I made sure I had more than enough credits to graduate with, which I did. I had 121, and I technically only needed 120. So they’re like, you can still graduate, but you just won’t have that certification component. You’ll have a degree, but you really wouldn’t be able to use it unless there was a school that didn’t require certified teacher. I was like, fine. Whatever. Just give it to me. It had been an emotional day. I was everywhere mentally. So I made the decision, and the next day, it was myself, my aid, and my cooperating teacher. We were in the classroom, and I basically told her what my decision was. But I wanted to say goodbye to the children. She said, that’s fine.
What happened next was kind of like my worst nightmare. My last day was going to be that Friday where I was going to be allowed to say goodbye to the children. But when I came in, I came to the realization that the whole school knew my situation. My cooperating teacher came to me and asked me if I had started a rumor that the remaining student teachers from my university had quit. And I said, “No, I didn’t start a rumor. But you could start a new one for me. You can tell them that it was just me, and that there’s nothing else to it.”
But I had people coming up to me, telling me, “We know that you decided to leave.” One person in particular, whose name I didn’t even know, that’s how short of a time I’d been there, she came up to me and she’s like, “We know you decided to leave. I just want to let you know that you should be very proud of what you’ve done and what you’ve accomplished and good luck to you.” And I appreciated her sentiment, but I was thrown off by it. Because I didn’t know who she was. Nor did I remember telling her of my decision to leave.
Did you get a chance to say goodbye to the kids?
I did. And that was the hardest part. That was the hardest thing I’ve ever had to do, aside from making the decision that I did earlier. I basically told them that I had been assigned to another school. I wasn’t given a reason as to why; I was just told that I had to go to a different school. I was very surprised at the attachment that they had formed so quickly to me. Because I had been there for a very short amount of time. I handed out pencils as a gift, and there was one student who didn’t want to use her pencil. I asked her why. She’s like, “I want to use it to remember you. If I use it, I won’t have it anymore.” So that was really hard, that was extremely difficult.
My cooperating teacher had the audacity, as I was leaving my last day, to tell me, “If you need anything, call me.” Of course I didn’t say it out loud, but I said to myself, I’m not going to call you. Not after that. I left that day, and I haven’t been back in that school district or that school since.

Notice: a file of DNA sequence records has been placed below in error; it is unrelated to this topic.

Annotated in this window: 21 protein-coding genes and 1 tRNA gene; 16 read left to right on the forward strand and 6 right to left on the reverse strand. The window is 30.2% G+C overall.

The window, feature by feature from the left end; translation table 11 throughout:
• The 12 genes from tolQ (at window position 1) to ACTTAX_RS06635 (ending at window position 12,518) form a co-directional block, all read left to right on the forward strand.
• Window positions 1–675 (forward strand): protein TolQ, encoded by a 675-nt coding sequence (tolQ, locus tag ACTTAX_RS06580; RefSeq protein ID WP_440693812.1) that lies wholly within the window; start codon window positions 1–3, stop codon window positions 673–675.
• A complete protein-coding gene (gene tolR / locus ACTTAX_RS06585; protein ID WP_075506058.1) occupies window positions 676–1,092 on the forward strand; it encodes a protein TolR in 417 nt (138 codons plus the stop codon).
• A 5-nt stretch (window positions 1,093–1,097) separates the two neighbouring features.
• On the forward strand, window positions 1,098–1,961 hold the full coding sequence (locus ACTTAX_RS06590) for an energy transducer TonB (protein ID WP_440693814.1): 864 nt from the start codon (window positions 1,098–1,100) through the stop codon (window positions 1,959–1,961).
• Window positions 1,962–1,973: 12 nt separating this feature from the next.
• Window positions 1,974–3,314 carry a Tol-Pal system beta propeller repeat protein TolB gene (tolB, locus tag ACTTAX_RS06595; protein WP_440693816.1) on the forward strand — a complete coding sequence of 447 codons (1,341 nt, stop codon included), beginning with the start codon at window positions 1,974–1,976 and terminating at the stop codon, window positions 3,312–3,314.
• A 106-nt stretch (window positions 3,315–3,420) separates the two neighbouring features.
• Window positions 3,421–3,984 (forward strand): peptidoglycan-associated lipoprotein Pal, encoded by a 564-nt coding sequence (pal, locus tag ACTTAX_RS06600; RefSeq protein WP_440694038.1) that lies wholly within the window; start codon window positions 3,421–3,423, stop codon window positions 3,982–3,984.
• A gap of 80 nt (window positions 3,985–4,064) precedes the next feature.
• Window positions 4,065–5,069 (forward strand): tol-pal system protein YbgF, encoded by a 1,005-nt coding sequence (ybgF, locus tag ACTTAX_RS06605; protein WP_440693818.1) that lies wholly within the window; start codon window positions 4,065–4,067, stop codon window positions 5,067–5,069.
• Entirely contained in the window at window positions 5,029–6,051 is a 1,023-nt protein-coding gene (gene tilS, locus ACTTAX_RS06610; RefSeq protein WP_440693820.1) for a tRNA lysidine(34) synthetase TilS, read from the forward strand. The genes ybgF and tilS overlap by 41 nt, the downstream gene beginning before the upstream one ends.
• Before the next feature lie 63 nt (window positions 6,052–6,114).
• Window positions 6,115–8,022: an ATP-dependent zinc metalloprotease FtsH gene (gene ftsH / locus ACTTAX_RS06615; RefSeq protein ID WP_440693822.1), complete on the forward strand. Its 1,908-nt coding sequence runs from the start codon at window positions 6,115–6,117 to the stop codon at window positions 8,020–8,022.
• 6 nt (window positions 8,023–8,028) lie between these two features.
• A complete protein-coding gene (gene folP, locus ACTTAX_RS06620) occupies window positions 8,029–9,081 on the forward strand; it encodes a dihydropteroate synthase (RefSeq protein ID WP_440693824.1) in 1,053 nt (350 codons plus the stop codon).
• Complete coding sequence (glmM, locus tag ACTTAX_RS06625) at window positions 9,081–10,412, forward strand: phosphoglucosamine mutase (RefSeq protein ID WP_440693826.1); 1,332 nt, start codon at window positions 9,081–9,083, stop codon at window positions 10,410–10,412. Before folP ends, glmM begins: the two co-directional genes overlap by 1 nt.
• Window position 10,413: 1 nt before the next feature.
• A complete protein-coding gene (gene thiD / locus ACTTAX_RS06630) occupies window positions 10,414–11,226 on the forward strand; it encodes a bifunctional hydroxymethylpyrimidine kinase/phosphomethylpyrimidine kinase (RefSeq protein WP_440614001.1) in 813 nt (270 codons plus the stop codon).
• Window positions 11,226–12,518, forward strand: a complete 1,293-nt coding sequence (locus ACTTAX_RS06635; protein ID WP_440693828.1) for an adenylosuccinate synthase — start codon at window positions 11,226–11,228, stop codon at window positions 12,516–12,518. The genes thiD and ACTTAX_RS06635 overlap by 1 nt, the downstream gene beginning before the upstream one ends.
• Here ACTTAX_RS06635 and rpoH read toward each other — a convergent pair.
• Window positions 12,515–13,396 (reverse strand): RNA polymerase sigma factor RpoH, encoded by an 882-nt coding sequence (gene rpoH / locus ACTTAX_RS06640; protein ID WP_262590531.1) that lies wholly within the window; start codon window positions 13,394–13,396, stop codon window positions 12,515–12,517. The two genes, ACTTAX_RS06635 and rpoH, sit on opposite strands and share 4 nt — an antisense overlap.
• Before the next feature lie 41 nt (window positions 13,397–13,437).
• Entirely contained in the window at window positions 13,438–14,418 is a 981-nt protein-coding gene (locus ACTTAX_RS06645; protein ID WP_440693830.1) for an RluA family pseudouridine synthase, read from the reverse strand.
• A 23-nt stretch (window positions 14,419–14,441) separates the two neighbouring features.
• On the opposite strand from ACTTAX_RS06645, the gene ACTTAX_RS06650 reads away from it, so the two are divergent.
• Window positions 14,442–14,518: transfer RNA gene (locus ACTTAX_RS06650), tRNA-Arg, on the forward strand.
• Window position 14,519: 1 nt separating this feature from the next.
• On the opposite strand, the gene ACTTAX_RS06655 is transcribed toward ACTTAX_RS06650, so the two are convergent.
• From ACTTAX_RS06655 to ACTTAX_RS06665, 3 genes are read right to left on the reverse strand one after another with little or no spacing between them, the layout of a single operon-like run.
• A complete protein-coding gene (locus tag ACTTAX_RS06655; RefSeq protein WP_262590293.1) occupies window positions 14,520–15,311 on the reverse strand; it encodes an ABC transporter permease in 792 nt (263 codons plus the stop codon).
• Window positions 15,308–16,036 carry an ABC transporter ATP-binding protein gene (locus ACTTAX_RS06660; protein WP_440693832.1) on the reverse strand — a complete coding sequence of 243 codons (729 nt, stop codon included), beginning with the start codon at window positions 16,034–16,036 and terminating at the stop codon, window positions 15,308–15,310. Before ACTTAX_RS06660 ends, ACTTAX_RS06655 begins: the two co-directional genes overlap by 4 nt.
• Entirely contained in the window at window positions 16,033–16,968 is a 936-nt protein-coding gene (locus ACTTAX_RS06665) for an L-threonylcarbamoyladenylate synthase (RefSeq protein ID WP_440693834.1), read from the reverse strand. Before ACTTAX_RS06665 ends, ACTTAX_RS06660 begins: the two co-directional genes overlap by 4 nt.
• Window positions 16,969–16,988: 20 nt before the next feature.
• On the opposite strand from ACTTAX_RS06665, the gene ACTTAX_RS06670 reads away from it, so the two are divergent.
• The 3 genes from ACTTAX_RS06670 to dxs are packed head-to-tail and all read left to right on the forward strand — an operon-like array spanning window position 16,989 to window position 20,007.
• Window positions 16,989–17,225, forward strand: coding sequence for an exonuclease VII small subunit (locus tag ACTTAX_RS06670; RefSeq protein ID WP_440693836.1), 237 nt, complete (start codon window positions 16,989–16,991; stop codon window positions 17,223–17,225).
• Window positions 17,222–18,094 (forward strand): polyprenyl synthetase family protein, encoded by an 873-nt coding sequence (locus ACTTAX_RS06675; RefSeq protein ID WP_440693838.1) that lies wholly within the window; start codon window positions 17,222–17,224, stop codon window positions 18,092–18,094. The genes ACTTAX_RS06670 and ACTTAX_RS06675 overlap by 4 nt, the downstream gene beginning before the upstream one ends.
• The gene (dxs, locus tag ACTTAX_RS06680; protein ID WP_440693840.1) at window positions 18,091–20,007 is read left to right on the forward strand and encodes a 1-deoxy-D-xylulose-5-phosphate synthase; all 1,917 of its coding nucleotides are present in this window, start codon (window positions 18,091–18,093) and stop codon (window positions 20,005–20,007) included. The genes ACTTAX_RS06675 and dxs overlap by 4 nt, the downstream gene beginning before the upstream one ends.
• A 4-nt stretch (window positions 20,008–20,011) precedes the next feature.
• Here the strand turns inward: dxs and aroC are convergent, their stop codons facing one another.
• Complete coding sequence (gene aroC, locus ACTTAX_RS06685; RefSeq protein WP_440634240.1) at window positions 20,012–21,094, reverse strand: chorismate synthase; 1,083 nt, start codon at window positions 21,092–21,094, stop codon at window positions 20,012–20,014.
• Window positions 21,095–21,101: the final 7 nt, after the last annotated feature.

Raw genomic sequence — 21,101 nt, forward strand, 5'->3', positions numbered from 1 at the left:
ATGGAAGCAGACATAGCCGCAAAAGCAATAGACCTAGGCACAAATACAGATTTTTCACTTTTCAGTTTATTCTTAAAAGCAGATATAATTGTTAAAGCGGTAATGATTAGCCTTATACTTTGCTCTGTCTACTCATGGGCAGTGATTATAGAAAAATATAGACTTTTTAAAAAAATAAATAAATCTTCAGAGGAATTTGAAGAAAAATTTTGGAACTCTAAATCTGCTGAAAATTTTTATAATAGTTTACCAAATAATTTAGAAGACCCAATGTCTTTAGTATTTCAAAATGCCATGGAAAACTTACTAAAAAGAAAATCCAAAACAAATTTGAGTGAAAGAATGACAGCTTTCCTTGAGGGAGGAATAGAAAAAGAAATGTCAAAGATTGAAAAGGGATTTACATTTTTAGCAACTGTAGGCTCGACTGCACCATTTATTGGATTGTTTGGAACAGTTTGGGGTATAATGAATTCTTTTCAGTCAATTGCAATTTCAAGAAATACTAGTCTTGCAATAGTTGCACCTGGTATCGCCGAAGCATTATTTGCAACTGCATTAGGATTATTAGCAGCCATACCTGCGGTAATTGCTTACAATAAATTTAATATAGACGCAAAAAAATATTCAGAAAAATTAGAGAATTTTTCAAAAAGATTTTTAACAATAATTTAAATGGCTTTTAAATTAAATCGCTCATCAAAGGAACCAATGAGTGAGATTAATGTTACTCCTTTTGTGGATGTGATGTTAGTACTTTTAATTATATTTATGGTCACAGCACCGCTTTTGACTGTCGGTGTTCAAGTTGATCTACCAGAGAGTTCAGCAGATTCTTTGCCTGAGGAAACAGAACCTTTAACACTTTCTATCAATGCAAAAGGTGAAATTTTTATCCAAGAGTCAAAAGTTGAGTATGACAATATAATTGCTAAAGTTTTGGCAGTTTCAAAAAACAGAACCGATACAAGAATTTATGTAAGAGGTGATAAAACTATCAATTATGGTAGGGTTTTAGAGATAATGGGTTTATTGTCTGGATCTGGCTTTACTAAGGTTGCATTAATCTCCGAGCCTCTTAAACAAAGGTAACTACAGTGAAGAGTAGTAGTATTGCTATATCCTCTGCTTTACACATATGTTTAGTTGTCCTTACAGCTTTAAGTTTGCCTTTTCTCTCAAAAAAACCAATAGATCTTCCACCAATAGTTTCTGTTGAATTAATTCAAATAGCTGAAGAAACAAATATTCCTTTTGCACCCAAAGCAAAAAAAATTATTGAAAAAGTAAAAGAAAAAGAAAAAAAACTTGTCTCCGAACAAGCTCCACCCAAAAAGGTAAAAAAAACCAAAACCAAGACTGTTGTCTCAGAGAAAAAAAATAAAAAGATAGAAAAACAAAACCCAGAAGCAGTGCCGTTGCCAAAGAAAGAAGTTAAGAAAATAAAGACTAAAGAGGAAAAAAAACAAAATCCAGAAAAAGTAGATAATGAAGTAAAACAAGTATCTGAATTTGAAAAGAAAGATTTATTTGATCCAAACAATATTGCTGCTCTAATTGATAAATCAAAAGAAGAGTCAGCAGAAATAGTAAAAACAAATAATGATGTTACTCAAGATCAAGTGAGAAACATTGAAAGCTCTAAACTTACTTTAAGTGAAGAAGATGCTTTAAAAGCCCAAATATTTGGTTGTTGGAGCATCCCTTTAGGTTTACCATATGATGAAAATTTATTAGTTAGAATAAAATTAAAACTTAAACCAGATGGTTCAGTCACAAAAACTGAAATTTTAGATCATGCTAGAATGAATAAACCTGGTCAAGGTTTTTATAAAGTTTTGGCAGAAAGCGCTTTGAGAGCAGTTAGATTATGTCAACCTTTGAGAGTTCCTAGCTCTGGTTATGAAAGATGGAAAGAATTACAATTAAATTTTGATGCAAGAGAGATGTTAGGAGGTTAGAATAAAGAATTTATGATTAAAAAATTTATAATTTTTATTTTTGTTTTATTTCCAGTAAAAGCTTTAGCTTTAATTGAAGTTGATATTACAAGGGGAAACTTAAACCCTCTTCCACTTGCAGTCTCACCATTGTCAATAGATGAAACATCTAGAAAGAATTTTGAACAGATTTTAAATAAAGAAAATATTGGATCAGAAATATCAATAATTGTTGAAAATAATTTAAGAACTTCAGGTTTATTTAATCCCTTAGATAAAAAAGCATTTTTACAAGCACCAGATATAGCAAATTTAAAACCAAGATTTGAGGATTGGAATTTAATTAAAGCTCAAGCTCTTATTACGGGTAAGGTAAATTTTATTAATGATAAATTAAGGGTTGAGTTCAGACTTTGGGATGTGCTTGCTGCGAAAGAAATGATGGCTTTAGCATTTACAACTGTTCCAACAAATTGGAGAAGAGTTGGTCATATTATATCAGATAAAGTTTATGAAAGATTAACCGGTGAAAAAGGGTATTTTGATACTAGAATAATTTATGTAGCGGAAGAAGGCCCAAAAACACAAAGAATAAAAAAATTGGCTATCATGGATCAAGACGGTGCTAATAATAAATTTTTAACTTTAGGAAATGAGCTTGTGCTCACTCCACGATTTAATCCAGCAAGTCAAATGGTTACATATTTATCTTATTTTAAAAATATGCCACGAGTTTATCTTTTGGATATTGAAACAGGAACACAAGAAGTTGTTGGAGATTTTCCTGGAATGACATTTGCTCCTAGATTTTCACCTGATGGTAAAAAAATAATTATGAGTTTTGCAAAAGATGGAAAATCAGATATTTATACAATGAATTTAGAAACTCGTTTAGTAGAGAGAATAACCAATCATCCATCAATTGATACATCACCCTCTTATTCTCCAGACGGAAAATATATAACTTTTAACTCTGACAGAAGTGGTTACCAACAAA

I finished with a Master’s of Education in school counseling, in August of 2011. I went into an interview for an internship, and I was nervous. I went in there scared, thinking that it was going to be a repeat of what had happened to me three years earlier. I was sweating because I thought the first thing that was going to arise is something related to my wheelchair and how would I do whatever I had to do with the wheelchair. But no.
First of all, my advisor was very aware of the situation that had happened to me in the past. I informed her of it and I said, this is what I dealt with then and this is what I’m afraid I’m going to deal with now. She assured me, she said, “I’m not going to let that happen.” So it was just like, okay. I’ll believe it when I see it kind of thing. So I went in for my interview and I was nervous and I was stuttering and I was completely freaking out. But I decided beforehand that I was going to be completely honest. That I was going to be completely upfront. I was going to say, “Look. This is it. This is the wheelchair and me. We’re buddies; we come together.”
So that’s the first thing I did. I said, “As you can see, I’m vertically challenged.” That’s the way I refer to myself, vertically challenged. Because I think the word disability has such a negative connotation to it. The first thing my soon-to-be supervisor did was laugh. So that kind of broke the ice a little bit. He thought it was hilarious that I had referred to myself as being vertically challenged. He started asking questions like, why did you want to be a school counselor? What did you hope to accomplish during your time as an intern? Typical interview questions. After one week of waiting, I received the long awaited phone call. I got the position.
What would you want people to know and understand about the fact that you’re in a chair?
To not look at the chair, but to look at the person that’s in the chair. Believe it or not, they have so much, they have more to offer than you think that they do. I think people, when they see the chair, it startles them. It intimidates them and they’re afraid to ask questions because they don’t know how people would react to them, to the questions that they’re being asked. Because people might think they’re being nosy or being rude. So they’re just better off not asking any questions, but I don’t mind people asking questions. What I basically want people to know is, don’t look at the chair, look at the person that’s in it. They have a lot more to offer than you think.
What’s next for you?
I still want to be in the arena of education. There’s so much left to fix.
In April of 2012, Gaby completed her course work and took the National Board Certification test. “I passed by the grace of God. It was a difficult test, but I’m now eligible to get the accreditation for being a Nationally Board Certified counselor.”
She is currently seeking a position. In the meantime, she is a volunteer at a school district working with 4th and 5th graders providing them with supplemental tutoring.